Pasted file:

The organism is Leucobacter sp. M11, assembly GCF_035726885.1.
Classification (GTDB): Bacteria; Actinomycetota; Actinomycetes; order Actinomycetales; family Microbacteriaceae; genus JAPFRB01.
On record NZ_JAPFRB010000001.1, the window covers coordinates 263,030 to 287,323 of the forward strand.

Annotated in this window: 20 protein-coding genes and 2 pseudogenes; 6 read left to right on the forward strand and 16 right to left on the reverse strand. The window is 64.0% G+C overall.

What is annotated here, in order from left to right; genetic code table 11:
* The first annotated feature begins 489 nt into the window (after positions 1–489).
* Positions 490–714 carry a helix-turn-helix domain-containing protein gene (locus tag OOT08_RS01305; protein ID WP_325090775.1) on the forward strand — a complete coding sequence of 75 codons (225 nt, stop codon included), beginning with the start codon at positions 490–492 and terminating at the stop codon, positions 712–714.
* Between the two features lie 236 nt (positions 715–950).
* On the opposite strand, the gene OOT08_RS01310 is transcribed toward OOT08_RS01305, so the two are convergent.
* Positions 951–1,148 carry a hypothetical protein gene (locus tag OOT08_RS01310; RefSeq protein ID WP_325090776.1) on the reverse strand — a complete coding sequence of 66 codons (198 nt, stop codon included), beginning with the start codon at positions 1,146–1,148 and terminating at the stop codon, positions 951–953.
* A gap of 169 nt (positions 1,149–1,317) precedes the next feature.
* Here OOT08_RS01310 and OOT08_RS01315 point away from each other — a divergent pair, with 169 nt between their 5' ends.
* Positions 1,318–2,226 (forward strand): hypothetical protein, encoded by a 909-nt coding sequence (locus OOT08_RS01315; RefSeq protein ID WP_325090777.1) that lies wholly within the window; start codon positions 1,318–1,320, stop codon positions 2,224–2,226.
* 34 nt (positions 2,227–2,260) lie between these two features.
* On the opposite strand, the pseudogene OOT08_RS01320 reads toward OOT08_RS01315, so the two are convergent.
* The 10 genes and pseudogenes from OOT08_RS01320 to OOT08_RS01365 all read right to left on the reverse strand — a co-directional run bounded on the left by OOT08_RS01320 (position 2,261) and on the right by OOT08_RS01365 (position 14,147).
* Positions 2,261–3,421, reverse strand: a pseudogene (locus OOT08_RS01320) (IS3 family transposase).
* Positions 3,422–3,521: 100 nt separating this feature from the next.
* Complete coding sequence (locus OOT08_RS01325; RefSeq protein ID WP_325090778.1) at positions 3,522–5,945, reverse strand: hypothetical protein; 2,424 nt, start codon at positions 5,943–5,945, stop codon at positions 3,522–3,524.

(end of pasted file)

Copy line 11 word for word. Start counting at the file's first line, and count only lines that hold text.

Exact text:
* A gap of 169 nt (positions 1,149–1,317) precedes the next feature.